The city of Portland, Oregon, on February 27 became the second city in America, after Madison, Wisconsin (in 2015), to pass an ordinance extending discrimination protection to religious nonbelievers, including atheists, agnostics and the religiously apathetic.
Such an anti-discrimination law may seem unnecessary to some but not if one considers that among all religions prevalent in America, atheists rank alongside or below Muslims — who often evoke thoughts of Islamic terrorism among U.S. citizens. The antipathy of older Americans (50+) is most pronounced, and it is still low but with somewhat less antagonistic among the younger set (ages 18-49), according to a 2017 report by Pew Research Institute.
(The video above, in which creationist Ken Ham disses the Portland ordinance, gives a good idea of how Christian evangelicals view civil rights for nonbelievers)
It’s an unsurprising vote in Portland, which is “the most religiously unaffiliated metro area in the nation, with 42 percent of the city and surrounding suburbs self-identifying as religiously unaffiliated,” according to a 2015 study by the Public Religion Research Institute (PPRI) as reported by Freethought Today, the magazine of the Freedom From Religion Foundation (FFRF), based in Madison, WI.
Portland’s new anti-discrimination ordinance adds religious nonbelief to groups due human-rights protection according to race, color, religion, sex (including pregnancy), national origin, age (40 or older), disability or genetic information. The law confers the same protections to nonbelievers, as previous laws granted to religious people, against discrimination in housing, employment and public accommodation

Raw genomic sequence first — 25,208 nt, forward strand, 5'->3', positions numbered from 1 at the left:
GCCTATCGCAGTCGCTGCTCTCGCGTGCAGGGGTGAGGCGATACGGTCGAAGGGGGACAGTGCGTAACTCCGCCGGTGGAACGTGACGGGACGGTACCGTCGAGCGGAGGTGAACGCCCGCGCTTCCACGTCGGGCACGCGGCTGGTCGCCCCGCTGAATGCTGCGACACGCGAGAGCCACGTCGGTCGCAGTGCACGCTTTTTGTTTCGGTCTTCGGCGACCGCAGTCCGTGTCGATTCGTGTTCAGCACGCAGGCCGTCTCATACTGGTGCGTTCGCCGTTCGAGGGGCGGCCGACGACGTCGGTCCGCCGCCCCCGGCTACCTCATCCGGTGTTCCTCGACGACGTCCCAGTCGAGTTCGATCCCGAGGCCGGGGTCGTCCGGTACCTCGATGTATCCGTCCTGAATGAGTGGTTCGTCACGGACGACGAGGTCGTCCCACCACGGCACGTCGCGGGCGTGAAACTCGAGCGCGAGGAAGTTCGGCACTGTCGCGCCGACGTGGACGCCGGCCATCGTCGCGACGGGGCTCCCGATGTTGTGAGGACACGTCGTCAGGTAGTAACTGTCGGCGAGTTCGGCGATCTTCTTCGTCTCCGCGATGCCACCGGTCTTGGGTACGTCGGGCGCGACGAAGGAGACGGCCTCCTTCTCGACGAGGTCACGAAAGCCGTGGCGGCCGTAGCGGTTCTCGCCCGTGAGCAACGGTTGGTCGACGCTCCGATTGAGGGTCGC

Cheryl Kolbe, president of the Portland area FFRF chapter and a member of the organization’s national board, testified earlier in February before the City Council in favor of the ordinance, explaining.
“The proposed changes to our civil rights code may seem like a minor tweak, but they are significant for the many, many Portlanders who identify as nonreligious,” council Commissioner Amanda Fritz said. “Remarkably, I have not received one email against this proposal.”
“The question isn’t about which is right or better — religion or nonbelief,” she said. “It is about protection against discrimination. We are not asking for any special rights or privileges. We are merely asking for the same protections against discrimination in housing, employment and accommodations that are afforded to those in a religion.”
Kolbe in her address to the council, stressed that courts haven’t always supported protections for nontheists, as they have for believers, although many court decisions have. But she said,
“In the real world, opinions change, judges are replaced This should not be left to the interpretation of the courts.”
In a somewhat tongue-in-cheek article in liberal Mother Jones magazine, writer Kevin
Drum, himself an atheist, said things started looking up a little for nonbelievers when the Pew report came out in 2017. He wrote:
“Oldsters still dislike atheists even more than they fear Muslims, but it’s a close call. Pretty soon, every age group in America will hate someone else more than they hate atheists. Thrilling, isn’t it? On a more serious note, Pew also reports a rather astonishing increase in warmth toward all religious groups among Americans. Apparently we hate other people’s religions a little less than we did in 2014. Progress.”
For levity, he added:
“Also, no one is trying to ban atheists from entering the country. The good news just keeps pouring in for us godless heathens.”